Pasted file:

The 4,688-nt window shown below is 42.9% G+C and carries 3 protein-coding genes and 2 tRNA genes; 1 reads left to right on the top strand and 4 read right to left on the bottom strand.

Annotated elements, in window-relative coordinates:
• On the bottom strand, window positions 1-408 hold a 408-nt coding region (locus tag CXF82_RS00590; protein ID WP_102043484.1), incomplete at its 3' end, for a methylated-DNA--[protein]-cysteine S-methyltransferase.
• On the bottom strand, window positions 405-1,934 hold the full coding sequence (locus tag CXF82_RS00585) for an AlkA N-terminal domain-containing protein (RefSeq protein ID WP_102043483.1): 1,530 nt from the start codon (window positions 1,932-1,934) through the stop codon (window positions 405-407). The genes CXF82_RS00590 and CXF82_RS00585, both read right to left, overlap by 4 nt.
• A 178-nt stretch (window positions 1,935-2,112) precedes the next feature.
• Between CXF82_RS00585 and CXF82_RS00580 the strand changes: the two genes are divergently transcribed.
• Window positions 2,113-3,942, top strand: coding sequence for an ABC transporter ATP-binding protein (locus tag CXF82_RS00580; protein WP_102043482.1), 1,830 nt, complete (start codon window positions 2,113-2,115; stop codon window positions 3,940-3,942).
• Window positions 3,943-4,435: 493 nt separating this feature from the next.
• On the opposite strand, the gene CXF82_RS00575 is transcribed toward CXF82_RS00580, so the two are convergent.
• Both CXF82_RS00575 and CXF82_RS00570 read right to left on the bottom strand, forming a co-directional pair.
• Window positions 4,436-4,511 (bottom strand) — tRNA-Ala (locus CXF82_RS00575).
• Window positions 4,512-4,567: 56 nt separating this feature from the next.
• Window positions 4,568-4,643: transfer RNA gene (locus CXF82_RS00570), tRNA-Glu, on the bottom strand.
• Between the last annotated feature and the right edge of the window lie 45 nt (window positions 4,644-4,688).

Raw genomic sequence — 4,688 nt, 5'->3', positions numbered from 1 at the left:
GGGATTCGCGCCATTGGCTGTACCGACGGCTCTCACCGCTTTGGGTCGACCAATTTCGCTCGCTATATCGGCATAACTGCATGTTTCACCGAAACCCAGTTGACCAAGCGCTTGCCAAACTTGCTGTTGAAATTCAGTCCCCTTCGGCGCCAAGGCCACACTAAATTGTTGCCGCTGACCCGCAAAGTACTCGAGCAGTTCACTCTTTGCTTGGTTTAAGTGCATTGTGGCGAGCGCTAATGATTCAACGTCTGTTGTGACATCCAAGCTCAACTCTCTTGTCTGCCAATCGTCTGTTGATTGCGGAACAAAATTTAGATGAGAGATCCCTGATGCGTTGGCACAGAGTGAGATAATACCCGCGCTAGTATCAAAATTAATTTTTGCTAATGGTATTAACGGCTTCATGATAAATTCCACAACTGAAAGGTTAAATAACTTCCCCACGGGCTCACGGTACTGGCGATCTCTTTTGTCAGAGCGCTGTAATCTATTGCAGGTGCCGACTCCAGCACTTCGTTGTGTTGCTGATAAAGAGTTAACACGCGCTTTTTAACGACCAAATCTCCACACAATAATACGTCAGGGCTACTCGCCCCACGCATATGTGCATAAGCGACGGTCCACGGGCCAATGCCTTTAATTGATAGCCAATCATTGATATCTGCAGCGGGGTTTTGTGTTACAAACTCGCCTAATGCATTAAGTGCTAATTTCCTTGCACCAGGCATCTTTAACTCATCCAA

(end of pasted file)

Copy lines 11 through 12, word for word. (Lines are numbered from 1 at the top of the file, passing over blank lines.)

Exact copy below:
• Window positions 4,436-4,511 (bottom strand) — tRNA-Ala (locus CXF82_RS00575).
• Window positions 4,512-4,567: 56 nt separating this feature from the next.